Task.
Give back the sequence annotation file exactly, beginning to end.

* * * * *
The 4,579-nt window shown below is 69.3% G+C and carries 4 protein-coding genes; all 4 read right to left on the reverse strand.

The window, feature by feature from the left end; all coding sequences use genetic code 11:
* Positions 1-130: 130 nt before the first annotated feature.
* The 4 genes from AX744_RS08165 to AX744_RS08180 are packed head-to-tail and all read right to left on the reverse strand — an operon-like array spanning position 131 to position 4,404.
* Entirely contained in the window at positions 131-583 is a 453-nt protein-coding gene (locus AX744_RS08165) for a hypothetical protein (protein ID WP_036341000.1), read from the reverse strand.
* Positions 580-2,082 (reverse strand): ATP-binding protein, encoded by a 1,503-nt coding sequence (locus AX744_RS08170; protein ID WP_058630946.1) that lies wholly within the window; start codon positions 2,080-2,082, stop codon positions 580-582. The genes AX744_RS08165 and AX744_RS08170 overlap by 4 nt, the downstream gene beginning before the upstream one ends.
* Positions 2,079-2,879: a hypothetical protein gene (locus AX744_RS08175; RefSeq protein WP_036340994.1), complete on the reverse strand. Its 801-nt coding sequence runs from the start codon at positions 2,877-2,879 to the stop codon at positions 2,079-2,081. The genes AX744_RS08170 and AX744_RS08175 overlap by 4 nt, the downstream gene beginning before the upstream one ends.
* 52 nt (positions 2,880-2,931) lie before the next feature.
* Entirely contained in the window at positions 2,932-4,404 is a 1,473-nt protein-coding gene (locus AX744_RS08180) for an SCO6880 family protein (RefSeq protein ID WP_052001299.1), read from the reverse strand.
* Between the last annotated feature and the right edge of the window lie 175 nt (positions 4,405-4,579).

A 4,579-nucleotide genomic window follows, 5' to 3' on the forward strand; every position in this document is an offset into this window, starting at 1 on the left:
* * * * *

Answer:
The 4,579-nt window shown below is 69.3% G+C and carries 4 protein-coding genes; all 4 read right to left on the reverse strand.

The window, feature by feature from the left end; all coding sequences use genetic code 11:
* Positions 1-130: 130 nt before the first annotated feature.
* The 4 genes from AX744_RS08165 to AX744_RS08180 are packed head-to-tail and all read right to left on the reverse strand — an operon-like array spanning position 131 to position 4,404.
* Entirely contained in the window at positions 131-583 is a 453-nt protein-coding gene (locus AX744_RS08165) for a hypothetical protein (protein ID WP_036341000.1), read from the reverse strand.
* Positions 580-2,082 (reverse strand): ATP-binding protein, encoded by a 1,503-nt coding sequence (locus AX744_RS08170; protein ID WP_058630946.1) that lies wholly within the window; start codon positions 2,080-2,082, stop codon positions 580-582. The genes AX744_RS08165 and AX744_RS08170 overlap by 4 nt, the downstream gene beginning before the upstream one ends.
* Positions 2,079-2,879: a hypothetical protein gene (locus AX744_RS08175; RefSeq protein WP_036340994.1), complete on the reverse strand. Its 801-nt coding sequence runs from the start codon at positions 2,877-2,879 to the stop codon at positions 2,079-2,081. The genes AX744_RS08170 and AX744_RS08175 overlap by 4 nt, the downstream gene beginning before the upstream one ends.
* 52 nt (positions 2,880-2,931) lie before the next feature.
* Entirely contained in the window at positions 2,932-4,404 is a 1,473-nt protein-coding gene (locus AX744_RS08180) for an SCO6880 family protein (RefSeq protein ID WP_052001299.1), read from the reverse strand.
* Between the last annotated feature and the right edge of the window lie 175 nt (positions 4,405-4,579).

A 4,579-nucleotide genomic window follows, 5' to 3' on the forward strand; every position in this document is an offset into this window, starting at 1 on the left: